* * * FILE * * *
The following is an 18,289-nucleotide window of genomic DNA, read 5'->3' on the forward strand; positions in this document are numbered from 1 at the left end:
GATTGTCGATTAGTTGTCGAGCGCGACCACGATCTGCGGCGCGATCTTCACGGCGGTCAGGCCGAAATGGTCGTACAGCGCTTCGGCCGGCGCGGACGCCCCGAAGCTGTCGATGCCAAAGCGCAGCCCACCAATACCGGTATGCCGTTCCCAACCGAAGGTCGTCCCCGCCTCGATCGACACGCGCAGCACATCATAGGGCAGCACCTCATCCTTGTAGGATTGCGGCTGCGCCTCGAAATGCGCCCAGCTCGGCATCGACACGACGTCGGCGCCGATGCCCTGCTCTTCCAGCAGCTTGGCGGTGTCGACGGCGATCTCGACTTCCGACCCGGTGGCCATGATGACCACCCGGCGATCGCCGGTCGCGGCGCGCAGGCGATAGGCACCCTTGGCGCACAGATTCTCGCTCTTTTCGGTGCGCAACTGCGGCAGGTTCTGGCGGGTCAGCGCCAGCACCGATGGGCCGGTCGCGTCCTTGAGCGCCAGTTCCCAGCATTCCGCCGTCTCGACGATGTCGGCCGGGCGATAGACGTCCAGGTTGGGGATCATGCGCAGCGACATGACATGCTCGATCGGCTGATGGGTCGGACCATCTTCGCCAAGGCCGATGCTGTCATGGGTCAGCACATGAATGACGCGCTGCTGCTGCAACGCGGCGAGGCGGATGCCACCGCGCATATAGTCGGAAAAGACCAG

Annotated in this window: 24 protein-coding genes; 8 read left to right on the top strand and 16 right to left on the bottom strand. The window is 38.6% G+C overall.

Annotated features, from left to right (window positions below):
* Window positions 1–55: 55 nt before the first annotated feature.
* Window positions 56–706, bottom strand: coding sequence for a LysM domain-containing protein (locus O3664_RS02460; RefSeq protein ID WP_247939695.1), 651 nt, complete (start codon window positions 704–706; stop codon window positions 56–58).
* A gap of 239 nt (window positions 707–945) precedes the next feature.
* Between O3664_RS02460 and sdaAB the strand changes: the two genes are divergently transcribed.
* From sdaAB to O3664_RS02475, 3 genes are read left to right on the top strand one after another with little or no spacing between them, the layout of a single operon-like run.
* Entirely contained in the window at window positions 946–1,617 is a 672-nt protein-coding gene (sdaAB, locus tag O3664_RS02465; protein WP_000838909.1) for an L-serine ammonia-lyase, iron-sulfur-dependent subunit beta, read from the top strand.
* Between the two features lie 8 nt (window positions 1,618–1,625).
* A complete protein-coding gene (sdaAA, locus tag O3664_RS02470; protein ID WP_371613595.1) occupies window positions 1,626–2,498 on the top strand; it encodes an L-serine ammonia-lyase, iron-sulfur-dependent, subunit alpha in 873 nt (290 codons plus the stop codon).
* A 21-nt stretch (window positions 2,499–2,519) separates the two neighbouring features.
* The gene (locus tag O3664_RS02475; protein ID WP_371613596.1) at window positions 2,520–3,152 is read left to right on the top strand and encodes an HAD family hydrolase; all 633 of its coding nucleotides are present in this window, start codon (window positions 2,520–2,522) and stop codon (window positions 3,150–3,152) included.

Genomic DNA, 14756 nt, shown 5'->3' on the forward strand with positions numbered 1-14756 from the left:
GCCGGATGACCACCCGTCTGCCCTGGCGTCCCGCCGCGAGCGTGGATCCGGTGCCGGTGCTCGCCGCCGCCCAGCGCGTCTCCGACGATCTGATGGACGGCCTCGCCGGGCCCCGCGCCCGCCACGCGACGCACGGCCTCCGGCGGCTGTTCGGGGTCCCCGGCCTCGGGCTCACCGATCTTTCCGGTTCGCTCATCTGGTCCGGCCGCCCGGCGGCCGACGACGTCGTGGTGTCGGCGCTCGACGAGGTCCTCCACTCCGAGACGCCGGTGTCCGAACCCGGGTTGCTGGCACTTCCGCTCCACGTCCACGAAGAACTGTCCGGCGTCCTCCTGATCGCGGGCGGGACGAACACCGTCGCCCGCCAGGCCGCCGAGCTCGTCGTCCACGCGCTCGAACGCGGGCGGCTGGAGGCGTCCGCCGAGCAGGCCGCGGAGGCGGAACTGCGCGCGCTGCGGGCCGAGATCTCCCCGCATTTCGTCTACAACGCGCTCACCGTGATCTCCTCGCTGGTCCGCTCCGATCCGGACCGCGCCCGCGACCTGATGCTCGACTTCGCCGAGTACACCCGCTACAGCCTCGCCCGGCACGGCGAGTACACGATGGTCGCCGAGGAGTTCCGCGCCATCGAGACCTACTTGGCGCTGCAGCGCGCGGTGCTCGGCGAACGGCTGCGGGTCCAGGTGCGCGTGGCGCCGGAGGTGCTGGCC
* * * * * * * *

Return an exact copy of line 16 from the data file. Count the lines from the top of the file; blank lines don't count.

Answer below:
GCCGGATGACCACCCGTCTGCCCTGGCGTCCCGCCGCGAGCGTGGATCCGGTGCCGGTGCTCGCCGCCGCCCAGCGCGTCTCCGACGATCTGATGGACGGCCTCGCCGGGCCCCGCGCCCGCCACGCGACGCACGGCCTCCGGCGGCTGTTCGGGGTCCCCGGCCTCGGGCTCACCGATCTTTCCGGTTCGCTCATCTGGTCCGGCCGCCCGGCGGCCGACGACGTCGTGGTGTCGGCGCTCGACGAGGTCCTCCACTCCGAGACGCCGGTGTCCGAACCCGGGTTGCTGGCACTTCCGCTCCACGTCCACGAAGAACTGTCCGGCGTCCTCCTGATCGCGGGCGGGACGAACACCGTCGCCCGCCAGGCCGCCGAGCTCGTCGTCCACGCGCTCGAACGCGGGCGGCTGGAGGCGTCCGCCGAGCAGGCCGCGGAGGCGGAACTGCGCGCGCTGCGGGCCGAGATCTCCCCGCATTTCGTCTACAACGCGCTCACCGTGATCTCCTCGCTGGTCCGCTCCGATCCGGACCGCGCCCGCGACCTGATGCTCGACTTCGCCGAGTACACCCGCTACAGCCTCGCCCGGCACGGCGAGTACACGATGGTCGCCGAGGAGTTCCGCGCCATCGAGACCTACTTGGCGCTGCAGCGCGCGGTGCTCGGCGAACGGCTGCGGGTCCAGGTGCGCGTGGCGCCGGAGGTGCTGGCC